Inspired by the Château de Cheverny, Hergé created Marlinspike Hall as a country home for Captain Haddock in the Adventures of Tintin. The Hergé Foundation has a small but fascinating permanent exhibition, which is worth a visit.
You can explore the elegant grounds on foot, or take a sedate tour on a little train and by boat (April to mid-Nov; €17.90 including château and museum entry). The kennels near the main entrance are certainly worth a look: a hundred lithe hounds mill and loll about while they wait for the next stag, and feeding time (5pm) is something to be seen. Cheverny’s hunt culls around thirty deer a year, a figure set by the National Forestry Office.
Château de Beauregard
Château de BeauregardA pleasant cycle ride from Blois, the little-visited Château de Beauregard, 7km south of Blois on the D956 to Contres, lies in the Forêt de Russy. It was – like Chambord – one of François I’s hunting lodges, but its transformation in the sixteenth century was one of beautification rather than aggrandizement. It was added to in the seventeenth century and the result is sober and serene, very much at ease in its manicured geometric park.
The highlight of the château is a richly decorated, long portrait gallery, whose floor of Delft tiling depicts an army on the march. The walls are entirely panelled with 327 portraits of kings, queens and great nobles, including European celebrities such as Francis Drake, Anne Boleyn and Charles V of Spain. All of France’s kings are represented, from Philippe VI (1328–50), who precipitated the Hundred Years’ War, to Louis XIII (1610–43), who occupied the throne when the gallery was created. Kings, nobles and executed wives alike are given equal billing – except for Louis XIII, whose portrait is exactly nine times the size of any other.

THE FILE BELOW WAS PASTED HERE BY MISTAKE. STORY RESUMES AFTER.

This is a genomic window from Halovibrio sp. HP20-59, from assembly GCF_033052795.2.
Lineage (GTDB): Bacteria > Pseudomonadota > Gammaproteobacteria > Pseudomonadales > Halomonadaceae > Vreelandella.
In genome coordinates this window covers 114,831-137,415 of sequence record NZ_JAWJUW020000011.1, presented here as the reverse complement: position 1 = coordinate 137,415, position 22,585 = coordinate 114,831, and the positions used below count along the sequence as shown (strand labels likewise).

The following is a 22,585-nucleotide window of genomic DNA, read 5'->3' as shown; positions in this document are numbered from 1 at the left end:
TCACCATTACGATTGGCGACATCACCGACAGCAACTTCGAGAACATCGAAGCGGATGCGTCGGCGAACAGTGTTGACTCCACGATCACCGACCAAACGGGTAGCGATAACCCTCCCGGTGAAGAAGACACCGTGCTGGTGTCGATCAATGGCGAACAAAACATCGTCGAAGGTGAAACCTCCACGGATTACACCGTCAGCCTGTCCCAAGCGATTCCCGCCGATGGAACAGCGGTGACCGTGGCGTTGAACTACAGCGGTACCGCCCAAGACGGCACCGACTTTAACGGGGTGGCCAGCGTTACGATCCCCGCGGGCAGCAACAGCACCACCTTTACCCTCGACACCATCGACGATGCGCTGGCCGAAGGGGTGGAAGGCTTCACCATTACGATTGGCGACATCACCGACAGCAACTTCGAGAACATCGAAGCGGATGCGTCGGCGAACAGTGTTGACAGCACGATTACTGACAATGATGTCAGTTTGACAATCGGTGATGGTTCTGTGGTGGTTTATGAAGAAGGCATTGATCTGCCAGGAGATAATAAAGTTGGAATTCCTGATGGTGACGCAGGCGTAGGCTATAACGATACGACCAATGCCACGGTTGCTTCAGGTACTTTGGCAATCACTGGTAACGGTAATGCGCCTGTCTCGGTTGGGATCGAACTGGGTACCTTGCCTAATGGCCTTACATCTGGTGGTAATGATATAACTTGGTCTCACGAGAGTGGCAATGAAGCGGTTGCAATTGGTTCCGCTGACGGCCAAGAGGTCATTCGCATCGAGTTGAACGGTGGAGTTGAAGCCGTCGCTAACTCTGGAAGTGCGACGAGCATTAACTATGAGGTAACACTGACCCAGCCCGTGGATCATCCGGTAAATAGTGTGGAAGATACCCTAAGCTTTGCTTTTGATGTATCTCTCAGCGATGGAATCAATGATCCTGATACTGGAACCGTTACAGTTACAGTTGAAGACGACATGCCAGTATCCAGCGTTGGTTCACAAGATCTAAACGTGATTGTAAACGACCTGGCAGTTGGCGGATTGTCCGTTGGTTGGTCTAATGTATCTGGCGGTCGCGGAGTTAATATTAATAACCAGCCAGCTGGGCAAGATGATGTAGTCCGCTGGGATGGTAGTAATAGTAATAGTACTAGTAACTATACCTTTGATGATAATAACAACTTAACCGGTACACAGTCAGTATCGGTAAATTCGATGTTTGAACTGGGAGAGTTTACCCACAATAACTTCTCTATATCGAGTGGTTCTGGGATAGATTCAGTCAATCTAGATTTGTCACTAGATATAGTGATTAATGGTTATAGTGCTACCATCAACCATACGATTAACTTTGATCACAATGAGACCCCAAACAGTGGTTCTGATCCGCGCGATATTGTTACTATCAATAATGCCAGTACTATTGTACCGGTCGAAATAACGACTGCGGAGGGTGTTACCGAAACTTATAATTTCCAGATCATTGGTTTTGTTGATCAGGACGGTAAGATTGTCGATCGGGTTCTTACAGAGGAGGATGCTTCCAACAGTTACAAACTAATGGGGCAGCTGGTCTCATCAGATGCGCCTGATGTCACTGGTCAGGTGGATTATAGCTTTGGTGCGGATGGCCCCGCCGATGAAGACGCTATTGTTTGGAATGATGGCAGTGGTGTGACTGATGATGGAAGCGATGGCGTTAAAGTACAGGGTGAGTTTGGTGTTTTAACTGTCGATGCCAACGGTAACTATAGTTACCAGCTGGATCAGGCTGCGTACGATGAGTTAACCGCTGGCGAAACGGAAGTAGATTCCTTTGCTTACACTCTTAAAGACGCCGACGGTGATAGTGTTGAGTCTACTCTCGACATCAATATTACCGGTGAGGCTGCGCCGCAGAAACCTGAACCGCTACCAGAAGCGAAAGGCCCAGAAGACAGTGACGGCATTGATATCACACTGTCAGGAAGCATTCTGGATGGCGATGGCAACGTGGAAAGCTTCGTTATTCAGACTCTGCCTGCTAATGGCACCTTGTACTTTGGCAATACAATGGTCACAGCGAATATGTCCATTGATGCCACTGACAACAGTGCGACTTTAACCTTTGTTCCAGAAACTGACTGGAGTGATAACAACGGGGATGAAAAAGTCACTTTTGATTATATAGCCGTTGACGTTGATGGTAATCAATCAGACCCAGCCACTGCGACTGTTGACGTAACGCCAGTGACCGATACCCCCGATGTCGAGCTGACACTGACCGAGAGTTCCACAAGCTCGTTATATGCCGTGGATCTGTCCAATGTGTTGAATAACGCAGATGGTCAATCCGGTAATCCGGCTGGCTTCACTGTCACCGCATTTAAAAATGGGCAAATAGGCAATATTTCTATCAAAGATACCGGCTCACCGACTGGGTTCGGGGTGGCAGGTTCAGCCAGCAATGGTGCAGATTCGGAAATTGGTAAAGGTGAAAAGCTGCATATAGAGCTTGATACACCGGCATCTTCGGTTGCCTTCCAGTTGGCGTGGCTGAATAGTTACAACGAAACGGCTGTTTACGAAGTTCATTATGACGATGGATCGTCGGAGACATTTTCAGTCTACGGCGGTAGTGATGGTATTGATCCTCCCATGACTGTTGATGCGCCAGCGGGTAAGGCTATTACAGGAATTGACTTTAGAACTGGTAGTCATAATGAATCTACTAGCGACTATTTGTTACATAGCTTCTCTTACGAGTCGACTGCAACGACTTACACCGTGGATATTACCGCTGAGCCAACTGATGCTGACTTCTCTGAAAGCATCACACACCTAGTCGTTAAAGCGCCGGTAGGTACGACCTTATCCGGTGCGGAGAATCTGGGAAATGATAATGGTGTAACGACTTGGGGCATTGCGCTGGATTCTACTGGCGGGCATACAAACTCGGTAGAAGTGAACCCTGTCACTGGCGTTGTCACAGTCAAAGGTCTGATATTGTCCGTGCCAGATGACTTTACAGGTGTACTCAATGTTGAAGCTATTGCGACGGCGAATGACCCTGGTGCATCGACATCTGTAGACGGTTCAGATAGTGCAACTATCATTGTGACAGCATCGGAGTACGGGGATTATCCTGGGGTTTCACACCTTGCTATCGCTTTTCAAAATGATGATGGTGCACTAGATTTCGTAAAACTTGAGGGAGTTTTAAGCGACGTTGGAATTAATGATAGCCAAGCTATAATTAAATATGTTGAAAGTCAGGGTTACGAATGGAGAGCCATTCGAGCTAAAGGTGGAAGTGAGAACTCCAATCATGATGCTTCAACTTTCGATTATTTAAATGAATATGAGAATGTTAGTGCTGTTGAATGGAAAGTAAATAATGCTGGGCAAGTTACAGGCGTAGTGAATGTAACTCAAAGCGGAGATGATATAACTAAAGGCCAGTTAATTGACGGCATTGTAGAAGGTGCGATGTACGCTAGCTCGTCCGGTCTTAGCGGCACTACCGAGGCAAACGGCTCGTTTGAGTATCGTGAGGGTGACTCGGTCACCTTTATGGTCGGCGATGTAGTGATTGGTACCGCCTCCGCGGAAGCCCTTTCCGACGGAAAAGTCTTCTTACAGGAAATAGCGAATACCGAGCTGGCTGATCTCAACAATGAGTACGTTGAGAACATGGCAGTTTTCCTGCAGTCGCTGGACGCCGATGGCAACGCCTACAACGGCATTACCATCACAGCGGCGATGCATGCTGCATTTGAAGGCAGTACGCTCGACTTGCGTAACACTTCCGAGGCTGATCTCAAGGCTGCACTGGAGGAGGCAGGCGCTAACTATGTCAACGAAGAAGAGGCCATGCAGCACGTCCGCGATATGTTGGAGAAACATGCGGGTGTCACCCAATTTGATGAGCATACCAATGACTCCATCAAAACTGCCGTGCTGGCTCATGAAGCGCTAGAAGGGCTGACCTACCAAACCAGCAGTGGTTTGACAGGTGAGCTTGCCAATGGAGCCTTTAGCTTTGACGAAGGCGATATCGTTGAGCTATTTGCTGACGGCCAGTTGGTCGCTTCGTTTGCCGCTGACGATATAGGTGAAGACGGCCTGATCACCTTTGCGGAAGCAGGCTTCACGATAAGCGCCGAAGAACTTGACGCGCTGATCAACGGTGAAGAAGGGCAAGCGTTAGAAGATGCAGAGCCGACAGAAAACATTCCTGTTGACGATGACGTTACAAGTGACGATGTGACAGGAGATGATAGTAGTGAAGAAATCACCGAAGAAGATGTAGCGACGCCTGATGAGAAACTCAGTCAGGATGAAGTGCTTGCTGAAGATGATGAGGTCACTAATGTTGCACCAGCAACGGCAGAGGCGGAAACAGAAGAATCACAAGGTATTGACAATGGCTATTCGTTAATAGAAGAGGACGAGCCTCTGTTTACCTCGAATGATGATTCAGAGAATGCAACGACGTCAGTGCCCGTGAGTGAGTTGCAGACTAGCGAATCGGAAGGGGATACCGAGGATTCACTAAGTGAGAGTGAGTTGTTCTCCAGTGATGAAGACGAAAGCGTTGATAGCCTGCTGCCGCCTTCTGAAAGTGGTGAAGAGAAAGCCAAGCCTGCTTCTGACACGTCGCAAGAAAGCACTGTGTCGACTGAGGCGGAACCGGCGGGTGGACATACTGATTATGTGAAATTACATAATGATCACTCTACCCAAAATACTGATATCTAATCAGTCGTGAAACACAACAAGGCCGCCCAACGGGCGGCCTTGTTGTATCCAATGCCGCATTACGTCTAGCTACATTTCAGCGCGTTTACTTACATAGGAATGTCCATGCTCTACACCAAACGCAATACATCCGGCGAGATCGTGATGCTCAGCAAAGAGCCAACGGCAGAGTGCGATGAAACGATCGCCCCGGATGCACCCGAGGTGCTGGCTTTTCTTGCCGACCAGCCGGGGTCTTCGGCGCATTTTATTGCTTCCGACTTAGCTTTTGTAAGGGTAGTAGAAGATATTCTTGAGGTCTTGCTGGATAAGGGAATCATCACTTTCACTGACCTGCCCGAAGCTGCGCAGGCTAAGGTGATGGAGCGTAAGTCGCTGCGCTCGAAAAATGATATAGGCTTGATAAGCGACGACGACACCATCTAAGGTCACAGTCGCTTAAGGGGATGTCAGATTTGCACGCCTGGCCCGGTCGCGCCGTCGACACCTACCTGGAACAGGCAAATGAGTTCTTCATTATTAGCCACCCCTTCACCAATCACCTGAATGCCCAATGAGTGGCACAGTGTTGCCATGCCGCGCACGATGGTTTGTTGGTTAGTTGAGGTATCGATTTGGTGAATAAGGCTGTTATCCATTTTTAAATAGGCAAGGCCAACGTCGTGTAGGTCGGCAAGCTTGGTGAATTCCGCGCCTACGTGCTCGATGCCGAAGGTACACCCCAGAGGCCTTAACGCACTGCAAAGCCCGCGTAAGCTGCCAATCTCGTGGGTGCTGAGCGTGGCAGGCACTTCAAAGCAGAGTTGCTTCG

It’s worth strolling down through the grounds to the sunken Jardin des Portraits, a Renaissance-influenced creation by contemporary landscaper Gilles Clément, who was responsible for Paris’s futuristic Parc André Citroën. It could be better tended, but the garden’s formal arrangement – by colour of flower and foliage – is fascinating.
Château de Chambord
Château de ChambordThe Château de Chambord, François I’s little “hunting lodge”, is the largest and most popular of the Loire châteaux and one of the most extravagant commissions of its age. If you are going to visit – and it’s one of the region’s absolute highlights – try to arrive early, and avoid weekends, when the crush of visitors can be both unpleasant and overwhelming. Its patron’s principal object – to outshine the Holy Roman Emperor Charles V – would, he claimed, leave him renowned as “one of the greatest builders in the universe”; posterity has judged it well.